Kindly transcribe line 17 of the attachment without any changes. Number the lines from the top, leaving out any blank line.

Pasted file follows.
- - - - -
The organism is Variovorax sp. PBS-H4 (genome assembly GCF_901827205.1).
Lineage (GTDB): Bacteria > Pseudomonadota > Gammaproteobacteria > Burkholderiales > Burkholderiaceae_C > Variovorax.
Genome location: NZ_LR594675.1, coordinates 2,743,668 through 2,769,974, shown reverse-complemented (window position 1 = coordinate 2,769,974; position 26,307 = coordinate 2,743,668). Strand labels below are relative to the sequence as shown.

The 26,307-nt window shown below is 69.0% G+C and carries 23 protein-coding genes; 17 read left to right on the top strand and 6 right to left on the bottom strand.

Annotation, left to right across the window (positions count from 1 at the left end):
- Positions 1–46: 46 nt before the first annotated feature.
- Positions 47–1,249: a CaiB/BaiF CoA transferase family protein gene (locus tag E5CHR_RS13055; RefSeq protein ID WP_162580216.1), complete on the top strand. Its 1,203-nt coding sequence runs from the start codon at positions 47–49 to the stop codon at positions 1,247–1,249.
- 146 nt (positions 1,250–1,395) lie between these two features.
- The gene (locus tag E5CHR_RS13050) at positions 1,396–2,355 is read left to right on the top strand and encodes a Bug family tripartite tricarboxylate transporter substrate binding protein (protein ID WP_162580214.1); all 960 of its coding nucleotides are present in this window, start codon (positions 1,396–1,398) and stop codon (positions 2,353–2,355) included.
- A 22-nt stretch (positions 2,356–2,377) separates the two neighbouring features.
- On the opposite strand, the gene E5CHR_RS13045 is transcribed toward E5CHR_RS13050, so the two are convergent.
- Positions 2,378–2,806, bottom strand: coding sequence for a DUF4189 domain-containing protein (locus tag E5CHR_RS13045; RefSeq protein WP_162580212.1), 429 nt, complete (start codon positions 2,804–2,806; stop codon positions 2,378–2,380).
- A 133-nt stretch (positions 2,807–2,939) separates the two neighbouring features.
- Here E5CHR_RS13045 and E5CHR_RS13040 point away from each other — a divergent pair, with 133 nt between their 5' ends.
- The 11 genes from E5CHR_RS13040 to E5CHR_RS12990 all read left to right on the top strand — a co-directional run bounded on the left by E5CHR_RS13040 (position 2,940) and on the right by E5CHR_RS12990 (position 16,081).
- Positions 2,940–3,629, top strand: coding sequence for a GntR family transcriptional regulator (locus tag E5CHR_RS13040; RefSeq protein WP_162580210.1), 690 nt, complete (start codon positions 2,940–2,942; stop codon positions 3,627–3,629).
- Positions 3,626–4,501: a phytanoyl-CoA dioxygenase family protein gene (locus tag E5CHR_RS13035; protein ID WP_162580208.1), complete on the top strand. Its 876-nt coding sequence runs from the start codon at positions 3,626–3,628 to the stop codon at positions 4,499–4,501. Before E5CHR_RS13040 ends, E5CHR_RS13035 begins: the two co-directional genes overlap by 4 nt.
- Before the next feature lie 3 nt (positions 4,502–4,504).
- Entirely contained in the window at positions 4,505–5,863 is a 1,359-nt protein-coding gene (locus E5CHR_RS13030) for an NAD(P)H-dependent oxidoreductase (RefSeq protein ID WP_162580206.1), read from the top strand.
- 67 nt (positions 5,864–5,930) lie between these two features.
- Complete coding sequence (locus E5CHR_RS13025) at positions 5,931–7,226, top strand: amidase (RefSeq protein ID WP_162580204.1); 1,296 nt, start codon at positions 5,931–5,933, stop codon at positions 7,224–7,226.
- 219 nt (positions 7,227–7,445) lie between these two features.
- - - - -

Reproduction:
- Positions 3,626–4,501: a phytanoyl-CoA dioxygenase family protein gene (locus tag E5CHR_RS13035; protein ID WP_162580208.1), complete on the top strand. Its 876-nt coding sequence runs from the start codon at positions 3,626–3,628 to the stop codon at positions 4,499–4,501. Before E5CHR_RS13040 ends, E5CHR_RS13035 begins: the two co-directional genes overlap by 4 nt.